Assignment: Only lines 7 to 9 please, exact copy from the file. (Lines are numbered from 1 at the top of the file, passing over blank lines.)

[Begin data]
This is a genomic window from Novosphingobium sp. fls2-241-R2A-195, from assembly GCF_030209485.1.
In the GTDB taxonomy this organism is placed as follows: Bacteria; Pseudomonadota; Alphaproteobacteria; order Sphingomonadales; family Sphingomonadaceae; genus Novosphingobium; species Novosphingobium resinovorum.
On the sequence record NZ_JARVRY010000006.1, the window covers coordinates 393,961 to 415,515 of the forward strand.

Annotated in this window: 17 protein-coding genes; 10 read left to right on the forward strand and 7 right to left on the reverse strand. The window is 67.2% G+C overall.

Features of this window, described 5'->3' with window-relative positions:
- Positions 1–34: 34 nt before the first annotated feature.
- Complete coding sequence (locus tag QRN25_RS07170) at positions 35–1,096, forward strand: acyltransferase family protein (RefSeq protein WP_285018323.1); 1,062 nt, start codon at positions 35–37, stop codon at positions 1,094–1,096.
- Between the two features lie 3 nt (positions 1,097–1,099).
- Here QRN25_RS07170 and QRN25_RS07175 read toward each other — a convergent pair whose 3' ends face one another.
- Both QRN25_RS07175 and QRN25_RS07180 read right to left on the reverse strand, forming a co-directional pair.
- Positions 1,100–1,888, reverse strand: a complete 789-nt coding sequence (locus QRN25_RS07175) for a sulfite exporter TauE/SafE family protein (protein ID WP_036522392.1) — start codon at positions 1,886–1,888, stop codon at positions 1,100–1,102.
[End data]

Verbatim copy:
- Complete coding sequence (locus tag QRN25_RS07170) at positions 35–1,096, forward strand: acyltransferase family protein (RefSeq protein WP_285018323.1); 1,062 nt, start codon at positions 35–37, stop codon at positions 1,094–1,096.
- Between the two features lie 3 nt (positions 1,097–1,099).
- Here QRN25_RS07170 and QRN25_RS07175 read toward each other — a convergent pair whose 3' ends face one another.